THE MISSION OF THE COMMUNITY
Present in 22 countries on 5 continents and numbering nearly 1,000 Brothers and Sisters, the family of St. John desires to be for Jesus in today’s Church what John was for Jesus in the Gospels. By placing the spirit of the Beloved Disciple in the context of the New Evangelization, the Congregation of St. John reaches out to young people by providing the milieu for their authentic personal growth and formation in our Catholic Faith.
ABOUT THE COMMUNITY
The members of the Community of Saint John seek to fully live the evangelical counsels of poverty, virginity, and obedience in a spirit rooted in the Gospel of St. John. Their spirit flows from three of the salient features of St. John’s holiness found in his Gospel.
First, St. John’s personal covenant with Jesus in the Eucharist is at the source of the Community’s silent adoration and liturgical prayer. This liturgy follows the monastic spirit, but its celebration is lightened because of the demands of the apostolic life, so that more time might be given to silent prayer in common.
Second, St. John’s personal covenant with Mary, mother and guardian of the growth of the divine life of Faith, Hope, and Charity in its members, and the divine milieu of contemplative life. Just as “the disciple took her into his home,” (John 19:27) this covenant is the foundation for the unity of fraternal charity lived in communal life.
Third, St. John’s personal covenant with St. Peter, found today in the person of the Holy Father: filial obedience to the Successor of Peter and to the Bishops in order to live the Church’s Tradition most faithfully and profoundly.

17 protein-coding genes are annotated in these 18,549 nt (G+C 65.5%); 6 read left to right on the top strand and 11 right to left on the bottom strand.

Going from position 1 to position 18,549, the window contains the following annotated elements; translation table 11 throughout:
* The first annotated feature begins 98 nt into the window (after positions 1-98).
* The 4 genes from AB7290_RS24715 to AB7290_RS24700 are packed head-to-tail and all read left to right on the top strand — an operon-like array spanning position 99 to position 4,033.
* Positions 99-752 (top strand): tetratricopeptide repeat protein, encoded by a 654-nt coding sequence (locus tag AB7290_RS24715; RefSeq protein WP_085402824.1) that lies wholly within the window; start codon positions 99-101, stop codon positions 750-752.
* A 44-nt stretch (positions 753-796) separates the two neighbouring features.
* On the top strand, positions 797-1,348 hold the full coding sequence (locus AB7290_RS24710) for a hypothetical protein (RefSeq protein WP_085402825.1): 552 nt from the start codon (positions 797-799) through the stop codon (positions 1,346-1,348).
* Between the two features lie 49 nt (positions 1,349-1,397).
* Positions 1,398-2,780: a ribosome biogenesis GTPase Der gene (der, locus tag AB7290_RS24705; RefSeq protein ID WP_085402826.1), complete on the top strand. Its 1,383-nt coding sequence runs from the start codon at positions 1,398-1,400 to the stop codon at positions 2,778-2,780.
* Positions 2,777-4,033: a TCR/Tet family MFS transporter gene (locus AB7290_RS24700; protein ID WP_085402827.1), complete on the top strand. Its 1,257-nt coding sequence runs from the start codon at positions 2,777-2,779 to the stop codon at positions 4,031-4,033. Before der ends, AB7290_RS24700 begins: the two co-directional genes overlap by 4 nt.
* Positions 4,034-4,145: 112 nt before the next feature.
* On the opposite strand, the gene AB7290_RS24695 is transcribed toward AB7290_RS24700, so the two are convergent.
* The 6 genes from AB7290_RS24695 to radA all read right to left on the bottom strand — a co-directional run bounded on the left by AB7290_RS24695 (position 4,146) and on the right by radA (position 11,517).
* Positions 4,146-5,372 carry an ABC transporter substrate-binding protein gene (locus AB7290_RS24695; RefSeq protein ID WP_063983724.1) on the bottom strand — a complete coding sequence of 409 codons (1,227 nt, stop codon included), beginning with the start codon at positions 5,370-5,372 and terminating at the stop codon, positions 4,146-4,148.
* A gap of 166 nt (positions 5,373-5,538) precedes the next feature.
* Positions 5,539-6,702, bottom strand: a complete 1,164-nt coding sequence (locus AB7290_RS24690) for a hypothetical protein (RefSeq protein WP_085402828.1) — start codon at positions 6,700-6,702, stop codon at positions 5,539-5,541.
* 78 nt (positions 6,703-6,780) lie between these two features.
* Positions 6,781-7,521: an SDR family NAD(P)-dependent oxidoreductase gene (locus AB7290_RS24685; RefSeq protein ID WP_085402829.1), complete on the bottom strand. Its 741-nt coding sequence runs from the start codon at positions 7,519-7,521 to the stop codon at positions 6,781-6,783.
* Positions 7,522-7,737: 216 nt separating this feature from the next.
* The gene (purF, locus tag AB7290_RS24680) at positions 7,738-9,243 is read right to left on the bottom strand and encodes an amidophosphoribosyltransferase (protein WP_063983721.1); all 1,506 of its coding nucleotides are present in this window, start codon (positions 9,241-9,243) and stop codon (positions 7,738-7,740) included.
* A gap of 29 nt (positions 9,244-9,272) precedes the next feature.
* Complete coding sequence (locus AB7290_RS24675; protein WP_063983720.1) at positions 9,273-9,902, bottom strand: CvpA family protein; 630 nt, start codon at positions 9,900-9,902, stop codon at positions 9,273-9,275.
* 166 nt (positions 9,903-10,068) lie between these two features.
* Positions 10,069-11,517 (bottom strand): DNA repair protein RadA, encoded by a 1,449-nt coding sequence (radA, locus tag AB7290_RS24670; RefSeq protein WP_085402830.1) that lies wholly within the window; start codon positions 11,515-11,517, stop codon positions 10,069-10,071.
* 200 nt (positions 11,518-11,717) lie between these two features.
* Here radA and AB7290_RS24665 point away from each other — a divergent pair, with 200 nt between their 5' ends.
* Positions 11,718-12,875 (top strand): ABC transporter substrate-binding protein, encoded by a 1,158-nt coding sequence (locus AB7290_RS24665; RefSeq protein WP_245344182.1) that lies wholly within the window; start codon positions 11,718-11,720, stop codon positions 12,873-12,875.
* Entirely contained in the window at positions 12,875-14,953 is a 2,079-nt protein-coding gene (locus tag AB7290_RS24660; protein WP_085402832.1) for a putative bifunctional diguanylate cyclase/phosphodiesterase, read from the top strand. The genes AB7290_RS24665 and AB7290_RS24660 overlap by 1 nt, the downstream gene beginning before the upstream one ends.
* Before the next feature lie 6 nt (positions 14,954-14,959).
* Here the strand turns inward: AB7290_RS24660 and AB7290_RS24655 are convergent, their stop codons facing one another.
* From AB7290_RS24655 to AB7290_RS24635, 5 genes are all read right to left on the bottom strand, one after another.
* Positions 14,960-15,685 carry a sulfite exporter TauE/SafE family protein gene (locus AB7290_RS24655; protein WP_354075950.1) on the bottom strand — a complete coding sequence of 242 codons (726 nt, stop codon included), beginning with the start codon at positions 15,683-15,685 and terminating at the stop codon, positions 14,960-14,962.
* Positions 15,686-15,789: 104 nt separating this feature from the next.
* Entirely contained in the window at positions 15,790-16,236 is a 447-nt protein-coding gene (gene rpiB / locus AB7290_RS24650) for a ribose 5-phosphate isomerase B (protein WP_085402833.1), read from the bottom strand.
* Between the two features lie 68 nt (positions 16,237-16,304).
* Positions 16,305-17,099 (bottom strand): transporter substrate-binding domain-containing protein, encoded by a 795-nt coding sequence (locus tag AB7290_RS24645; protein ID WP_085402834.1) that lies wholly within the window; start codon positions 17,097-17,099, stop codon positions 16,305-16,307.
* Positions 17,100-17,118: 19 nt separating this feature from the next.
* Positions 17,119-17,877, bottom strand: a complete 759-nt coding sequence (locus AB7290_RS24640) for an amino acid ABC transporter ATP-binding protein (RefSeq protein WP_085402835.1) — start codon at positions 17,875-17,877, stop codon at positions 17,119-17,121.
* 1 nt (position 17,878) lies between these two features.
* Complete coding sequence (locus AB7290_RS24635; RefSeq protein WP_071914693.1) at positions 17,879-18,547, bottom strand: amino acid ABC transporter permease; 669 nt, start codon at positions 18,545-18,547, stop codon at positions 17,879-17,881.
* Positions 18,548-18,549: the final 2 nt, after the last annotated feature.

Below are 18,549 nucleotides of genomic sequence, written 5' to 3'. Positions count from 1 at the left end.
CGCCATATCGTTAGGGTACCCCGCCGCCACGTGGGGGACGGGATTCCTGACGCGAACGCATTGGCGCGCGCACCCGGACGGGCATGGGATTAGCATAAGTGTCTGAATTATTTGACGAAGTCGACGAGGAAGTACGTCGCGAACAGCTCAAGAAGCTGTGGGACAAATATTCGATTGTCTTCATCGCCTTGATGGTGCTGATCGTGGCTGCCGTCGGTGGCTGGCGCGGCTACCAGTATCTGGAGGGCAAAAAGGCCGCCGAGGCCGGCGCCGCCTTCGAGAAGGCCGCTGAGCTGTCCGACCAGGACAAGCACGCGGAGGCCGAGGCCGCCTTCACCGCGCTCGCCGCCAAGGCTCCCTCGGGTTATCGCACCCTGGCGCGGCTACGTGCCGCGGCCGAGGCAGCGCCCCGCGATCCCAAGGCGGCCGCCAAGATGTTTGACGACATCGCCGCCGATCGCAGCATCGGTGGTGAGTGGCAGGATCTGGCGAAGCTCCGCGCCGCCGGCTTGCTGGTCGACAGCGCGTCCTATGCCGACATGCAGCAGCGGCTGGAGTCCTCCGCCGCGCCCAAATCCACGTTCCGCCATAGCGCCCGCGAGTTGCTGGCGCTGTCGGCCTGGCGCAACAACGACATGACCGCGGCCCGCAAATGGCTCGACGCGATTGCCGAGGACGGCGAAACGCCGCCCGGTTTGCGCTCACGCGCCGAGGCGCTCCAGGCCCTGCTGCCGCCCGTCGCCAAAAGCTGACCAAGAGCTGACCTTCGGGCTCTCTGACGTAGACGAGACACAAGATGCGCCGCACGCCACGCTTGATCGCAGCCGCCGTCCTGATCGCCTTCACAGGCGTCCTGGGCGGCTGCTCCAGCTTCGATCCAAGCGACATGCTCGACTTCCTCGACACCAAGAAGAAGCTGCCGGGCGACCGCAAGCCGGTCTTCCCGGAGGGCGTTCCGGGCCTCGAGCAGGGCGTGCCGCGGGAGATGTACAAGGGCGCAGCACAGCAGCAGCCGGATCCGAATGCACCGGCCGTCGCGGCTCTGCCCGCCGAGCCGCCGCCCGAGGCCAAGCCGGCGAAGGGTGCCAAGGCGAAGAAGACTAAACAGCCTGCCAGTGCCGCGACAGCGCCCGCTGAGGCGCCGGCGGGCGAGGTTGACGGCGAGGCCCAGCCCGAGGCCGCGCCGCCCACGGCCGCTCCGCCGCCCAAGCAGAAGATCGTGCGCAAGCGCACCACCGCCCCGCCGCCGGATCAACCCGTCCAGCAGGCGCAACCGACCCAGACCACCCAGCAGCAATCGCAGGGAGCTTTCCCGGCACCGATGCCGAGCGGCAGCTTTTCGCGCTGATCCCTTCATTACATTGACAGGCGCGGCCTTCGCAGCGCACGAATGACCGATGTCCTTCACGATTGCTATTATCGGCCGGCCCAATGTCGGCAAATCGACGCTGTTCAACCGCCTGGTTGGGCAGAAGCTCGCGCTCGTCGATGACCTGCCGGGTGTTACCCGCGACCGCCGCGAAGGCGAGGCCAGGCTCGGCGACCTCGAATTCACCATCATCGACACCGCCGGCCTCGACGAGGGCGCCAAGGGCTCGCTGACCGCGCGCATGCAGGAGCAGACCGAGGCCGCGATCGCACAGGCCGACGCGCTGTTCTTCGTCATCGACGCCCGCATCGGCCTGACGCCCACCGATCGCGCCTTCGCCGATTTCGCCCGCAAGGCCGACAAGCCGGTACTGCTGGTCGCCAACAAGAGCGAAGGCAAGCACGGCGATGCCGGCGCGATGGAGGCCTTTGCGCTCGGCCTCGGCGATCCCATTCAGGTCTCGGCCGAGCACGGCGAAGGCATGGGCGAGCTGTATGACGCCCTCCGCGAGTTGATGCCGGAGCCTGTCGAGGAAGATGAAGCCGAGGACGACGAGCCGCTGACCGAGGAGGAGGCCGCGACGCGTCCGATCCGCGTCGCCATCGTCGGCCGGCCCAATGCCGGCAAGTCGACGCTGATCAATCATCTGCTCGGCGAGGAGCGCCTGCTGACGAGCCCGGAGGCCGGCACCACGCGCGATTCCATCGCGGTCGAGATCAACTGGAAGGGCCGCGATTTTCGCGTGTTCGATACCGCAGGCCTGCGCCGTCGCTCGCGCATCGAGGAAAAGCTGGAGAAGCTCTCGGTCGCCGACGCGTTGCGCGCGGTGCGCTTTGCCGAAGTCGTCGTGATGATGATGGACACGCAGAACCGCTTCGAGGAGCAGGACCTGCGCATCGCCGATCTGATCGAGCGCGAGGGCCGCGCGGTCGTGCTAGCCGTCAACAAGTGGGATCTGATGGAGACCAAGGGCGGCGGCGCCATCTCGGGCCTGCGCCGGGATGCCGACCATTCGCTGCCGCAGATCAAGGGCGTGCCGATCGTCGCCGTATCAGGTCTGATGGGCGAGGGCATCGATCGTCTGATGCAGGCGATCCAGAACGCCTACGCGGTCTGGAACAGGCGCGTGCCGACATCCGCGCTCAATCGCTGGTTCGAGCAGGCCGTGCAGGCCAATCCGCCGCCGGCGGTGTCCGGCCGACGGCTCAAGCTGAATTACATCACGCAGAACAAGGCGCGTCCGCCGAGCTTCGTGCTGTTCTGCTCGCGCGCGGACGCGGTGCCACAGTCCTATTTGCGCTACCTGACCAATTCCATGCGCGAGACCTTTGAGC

The members of the Family of St. John seek to give themselves to God without reserve for the salvation of souls. Such a total consecration of oneself to the Blessed Trinity can only be realized fully through the sacrifice of Christ, our High Priest, who offers himself as a holocaust victim of love of the Father on the Cross. For this reason, each member of the Family of St. John has at heart to strive to share in the mystery of the priesthood of Christ as profoundly as possible. This priesthood, which is the most precious gift given by Christ to His Church, is brought to completion (cf. Col. 1:24) in two ways: the royal priesthood of the faithful and the ministerial priesthood. By their religious life, all of the members of the Family of St. John seek to follow St. John’s example: they seek to follow the Lamb wherever he goes (Rev. 14), even to the Cross where he accomplishes his sacerdotal work as Beloved Son. This contemplative priesthood calls the members of the Family of St. John to constantly seek the Face of Christ so as to communicate his light and love to those to whom they have been sent. In and through this, the Community strives to glorify the Father with Christ and help today’s world rediscover a sense of adoration and fraternal charity.
Another key dimension of the spirit of the Family of St. John is found in their call to constantly seek to know and live in the truth as fully as possible. To accomplish this, members strive above all else to know and love the Word of God as found in the living Tradition of the Church (especially the Fathers of the church and St. Thomas Aquinas) and presented by the Church’s Magisterium. This desire to receive God’s revelation both for its own sake, and in a way that will enable them to dialogue with others, opens the members of the Community to engage in a genuinely philosophical inquiry, centered on the human person. This philosophical formation, done in the footsteps of Aristotle and with reference to St. Thomas Aquinas, does not neglect the major modern-day problems that confront Christians today, especially the various forms of atheism. And yet, this rigorous formation in Theology and Philosophy is firstly undertaken with a view to communicating the mystery of our Divine Savior in its fullness to a world in desperate need of his saving truth. In this way, each member of the Community seeks to respond to Christ’s mission to “present the patrimony of the faith to men of our time… in an understandable and persuasive fashion” (Evangelii Nuntiandi, 3).